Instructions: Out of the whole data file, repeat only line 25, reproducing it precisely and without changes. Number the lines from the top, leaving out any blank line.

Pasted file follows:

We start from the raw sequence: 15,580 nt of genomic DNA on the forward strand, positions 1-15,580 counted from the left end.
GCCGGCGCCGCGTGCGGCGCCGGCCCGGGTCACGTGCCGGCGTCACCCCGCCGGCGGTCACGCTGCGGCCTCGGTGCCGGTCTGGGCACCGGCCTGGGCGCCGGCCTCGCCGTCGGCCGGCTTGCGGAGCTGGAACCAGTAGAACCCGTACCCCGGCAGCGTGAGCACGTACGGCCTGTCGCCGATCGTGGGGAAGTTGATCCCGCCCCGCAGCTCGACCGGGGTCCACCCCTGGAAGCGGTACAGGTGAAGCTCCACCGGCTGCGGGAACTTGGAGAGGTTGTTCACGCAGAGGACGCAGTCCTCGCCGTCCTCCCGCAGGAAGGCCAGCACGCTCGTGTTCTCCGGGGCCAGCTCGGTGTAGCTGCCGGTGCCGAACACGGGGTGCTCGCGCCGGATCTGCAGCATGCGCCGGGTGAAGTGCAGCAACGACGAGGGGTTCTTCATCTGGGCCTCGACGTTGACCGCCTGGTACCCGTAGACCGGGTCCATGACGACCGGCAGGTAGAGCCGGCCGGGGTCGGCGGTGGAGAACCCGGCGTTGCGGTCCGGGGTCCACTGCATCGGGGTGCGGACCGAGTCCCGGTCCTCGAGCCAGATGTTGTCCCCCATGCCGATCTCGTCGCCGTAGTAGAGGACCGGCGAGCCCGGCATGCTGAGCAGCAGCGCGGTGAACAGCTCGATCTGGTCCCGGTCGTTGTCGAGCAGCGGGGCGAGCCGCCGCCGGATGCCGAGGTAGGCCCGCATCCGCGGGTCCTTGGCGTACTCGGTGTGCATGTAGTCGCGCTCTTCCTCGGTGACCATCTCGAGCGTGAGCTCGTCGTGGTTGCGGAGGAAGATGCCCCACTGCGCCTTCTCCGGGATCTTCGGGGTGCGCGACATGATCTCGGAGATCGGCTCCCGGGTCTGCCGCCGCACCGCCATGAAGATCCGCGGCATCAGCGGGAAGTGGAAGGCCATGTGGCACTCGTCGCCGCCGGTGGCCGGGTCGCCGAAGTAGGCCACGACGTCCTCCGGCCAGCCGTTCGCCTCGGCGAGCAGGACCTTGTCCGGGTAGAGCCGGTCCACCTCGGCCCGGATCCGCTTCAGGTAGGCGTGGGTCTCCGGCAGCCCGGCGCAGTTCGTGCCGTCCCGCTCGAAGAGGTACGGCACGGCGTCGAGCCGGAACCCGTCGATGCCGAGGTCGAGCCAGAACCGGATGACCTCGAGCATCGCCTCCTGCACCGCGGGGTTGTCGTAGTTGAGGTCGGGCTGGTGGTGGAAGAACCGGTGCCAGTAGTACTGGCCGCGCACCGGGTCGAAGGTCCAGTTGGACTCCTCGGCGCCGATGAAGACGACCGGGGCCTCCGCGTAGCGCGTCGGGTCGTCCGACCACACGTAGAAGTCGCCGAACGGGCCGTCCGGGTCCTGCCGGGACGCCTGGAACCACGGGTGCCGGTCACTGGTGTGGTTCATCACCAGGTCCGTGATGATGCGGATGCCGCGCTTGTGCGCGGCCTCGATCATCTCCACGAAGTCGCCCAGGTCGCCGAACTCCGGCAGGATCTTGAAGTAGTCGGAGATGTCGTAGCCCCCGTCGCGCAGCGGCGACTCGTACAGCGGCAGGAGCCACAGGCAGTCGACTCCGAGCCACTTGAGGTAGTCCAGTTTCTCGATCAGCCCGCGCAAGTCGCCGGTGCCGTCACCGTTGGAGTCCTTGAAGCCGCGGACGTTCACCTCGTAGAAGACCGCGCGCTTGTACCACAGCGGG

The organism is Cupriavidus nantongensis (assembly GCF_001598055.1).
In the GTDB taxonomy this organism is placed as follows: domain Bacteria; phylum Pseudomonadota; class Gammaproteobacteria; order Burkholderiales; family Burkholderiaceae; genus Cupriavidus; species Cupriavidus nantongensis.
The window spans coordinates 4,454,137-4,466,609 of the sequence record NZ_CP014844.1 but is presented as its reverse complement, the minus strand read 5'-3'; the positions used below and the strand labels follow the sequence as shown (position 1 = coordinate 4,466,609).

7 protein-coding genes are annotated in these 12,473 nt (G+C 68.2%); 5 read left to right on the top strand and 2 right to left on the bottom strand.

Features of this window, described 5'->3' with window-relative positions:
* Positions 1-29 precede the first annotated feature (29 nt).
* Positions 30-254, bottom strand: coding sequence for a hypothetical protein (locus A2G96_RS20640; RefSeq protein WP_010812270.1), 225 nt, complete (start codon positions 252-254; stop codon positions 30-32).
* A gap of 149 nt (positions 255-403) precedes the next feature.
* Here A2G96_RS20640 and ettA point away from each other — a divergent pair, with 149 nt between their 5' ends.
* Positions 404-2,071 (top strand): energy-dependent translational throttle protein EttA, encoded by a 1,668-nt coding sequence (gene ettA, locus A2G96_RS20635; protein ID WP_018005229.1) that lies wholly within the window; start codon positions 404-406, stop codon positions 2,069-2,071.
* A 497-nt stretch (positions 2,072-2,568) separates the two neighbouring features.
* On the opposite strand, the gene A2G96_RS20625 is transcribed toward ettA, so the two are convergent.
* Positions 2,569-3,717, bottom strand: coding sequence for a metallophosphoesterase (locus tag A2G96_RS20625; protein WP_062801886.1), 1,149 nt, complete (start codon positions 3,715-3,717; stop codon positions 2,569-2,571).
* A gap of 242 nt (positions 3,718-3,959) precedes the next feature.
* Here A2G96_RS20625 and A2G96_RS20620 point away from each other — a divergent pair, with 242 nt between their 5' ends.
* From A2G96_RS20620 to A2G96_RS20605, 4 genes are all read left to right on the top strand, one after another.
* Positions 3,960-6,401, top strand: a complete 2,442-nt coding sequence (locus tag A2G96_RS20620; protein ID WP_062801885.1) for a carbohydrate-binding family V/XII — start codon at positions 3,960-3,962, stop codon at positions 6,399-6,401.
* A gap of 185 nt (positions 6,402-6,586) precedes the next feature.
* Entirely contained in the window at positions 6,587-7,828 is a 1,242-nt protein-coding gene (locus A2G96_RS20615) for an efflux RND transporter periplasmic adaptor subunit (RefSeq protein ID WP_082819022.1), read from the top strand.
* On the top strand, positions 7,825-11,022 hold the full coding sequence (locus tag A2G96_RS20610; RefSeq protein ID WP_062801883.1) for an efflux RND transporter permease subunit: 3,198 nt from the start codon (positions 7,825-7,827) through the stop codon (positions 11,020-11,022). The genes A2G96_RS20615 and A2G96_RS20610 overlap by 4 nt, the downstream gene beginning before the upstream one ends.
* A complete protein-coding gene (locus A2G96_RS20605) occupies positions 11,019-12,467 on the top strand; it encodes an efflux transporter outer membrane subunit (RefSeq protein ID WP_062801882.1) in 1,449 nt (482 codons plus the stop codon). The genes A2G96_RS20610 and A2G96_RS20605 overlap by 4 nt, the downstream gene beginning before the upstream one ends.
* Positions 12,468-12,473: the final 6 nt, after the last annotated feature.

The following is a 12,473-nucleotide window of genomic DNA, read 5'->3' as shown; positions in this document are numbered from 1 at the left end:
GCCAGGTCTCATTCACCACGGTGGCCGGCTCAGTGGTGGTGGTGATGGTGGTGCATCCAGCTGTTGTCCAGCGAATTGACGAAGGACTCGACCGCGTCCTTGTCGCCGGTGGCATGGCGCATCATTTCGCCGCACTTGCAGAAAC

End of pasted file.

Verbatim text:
The following is a 12,473-nucleotide window of genomic DNA, read 5'->3' as shown; positions in this document are numbered from 1 at the left end: